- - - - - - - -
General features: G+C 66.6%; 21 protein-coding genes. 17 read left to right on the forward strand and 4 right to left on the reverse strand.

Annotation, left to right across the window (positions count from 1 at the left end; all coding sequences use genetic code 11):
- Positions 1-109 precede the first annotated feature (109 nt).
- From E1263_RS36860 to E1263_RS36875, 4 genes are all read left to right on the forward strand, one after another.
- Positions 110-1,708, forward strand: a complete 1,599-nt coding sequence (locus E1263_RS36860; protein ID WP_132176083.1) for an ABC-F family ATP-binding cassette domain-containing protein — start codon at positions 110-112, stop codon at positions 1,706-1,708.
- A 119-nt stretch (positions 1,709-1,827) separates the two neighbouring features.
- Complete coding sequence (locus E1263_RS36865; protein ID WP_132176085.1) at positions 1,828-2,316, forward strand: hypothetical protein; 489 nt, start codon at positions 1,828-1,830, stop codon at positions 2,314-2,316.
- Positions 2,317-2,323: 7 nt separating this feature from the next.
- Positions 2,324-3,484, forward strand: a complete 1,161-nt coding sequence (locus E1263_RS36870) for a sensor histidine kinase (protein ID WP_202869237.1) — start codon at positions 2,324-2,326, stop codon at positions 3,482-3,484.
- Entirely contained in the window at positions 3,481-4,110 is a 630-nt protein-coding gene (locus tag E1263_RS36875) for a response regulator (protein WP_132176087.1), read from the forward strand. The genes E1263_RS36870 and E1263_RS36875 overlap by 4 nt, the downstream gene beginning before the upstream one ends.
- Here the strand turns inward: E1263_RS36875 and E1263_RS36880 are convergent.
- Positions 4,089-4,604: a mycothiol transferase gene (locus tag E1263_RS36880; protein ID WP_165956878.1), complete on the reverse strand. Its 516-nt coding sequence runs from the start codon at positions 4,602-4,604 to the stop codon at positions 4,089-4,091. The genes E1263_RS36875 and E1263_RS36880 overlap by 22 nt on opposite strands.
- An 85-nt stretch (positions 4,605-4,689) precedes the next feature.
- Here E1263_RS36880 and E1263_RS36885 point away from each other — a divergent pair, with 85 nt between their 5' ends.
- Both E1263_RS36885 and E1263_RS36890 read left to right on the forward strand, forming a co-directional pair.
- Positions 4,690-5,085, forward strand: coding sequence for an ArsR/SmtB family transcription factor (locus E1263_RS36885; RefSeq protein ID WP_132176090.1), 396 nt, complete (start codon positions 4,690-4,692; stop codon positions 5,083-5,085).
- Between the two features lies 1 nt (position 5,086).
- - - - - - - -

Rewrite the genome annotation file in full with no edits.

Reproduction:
General features: G+C 66.6%; 21 protein-coding genes. 17 read left to right on the forward strand and 4 right to left on the reverse strand.

Annotation, left to right across the window (positions count from 1 at the left end; all coding sequences use genetic code 11):
- Positions 1-109 precede the first annotated feature (109 nt).
- From E1263_RS36860 to E1263_RS36875, 4 genes are all read left to right on the forward strand, one after another.
- Positions 110-1,708, forward strand: a complete 1,599-nt coding sequence (locus E1263_RS36860; protein ID WP_132176083.1) for an ABC-F family ATP-binding cassette domain-containing protein — start codon at positions 110-112, stop codon at positions 1,706-1,708.
- A 119-nt stretch (positions 1,709-1,827) separates the two neighbouring features.
- Complete coding sequence (locus E1263_RS36865; protein ID WP_132176085.1) at positions 1,828-2,316, forward strand: hypothetical protein; 489 nt, start codon at positions 1,828-1,830, stop codon at positions 2,314-2,316.
- Positions 2,317-2,323: 7 nt separating this feature from the next.
- Positions 2,324-3,484, forward strand: a complete 1,161-nt coding sequence (locus E1263_RS36870) for a sensor histidine kinase (protein ID WP_202869237.1) — start codon at positions 2,324-2,326, stop codon at positions 3,482-3,484.
- Entirely contained in the window at positions 3,481-4,110 is a 630-nt protein-coding gene (locus tag E1263_RS36875) for a response regulator (protein WP_132176087.1), read from the forward strand. The genes E1263_RS36870 and E1263_RS36875 overlap by 4 nt, the downstream gene beginning before the upstream one ends.
- Here the strand turns inward: E1263_RS36875 and E1263_RS36880 are convergent.
- Positions 4,089-4,604: a mycothiol transferase gene (locus tag E1263_RS36880; protein ID WP_165956878.1), complete on the reverse strand. Its 516-nt coding sequence runs from the start codon at positions 4,602-4,604 to the stop codon at positions 4,089-4,091. The genes E1263_RS36875 and E1263_RS36880 overlap by 22 nt on opposite strands.
- An 85-nt stretch (positions 4,605-4,689) precedes the next feature.
- Here E1263_RS36880 and E1263_RS36885 point away from each other — a divergent pair, with 85 nt between their 5' ends.
- Both E1263_RS36885 and E1263_RS36890 read left to right on the forward strand, forming a co-directional pair.
- Positions 4,690-5,085, forward strand: coding sequence for an ArsR/SmtB family transcription factor (locus E1263_RS36885; RefSeq protein ID WP_132176090.1), 396 nt, complete (start codon positions 4,690-4,692; stop codon positions 5,083-5,085).
- Between the two features lies 1 nt (position 5,086).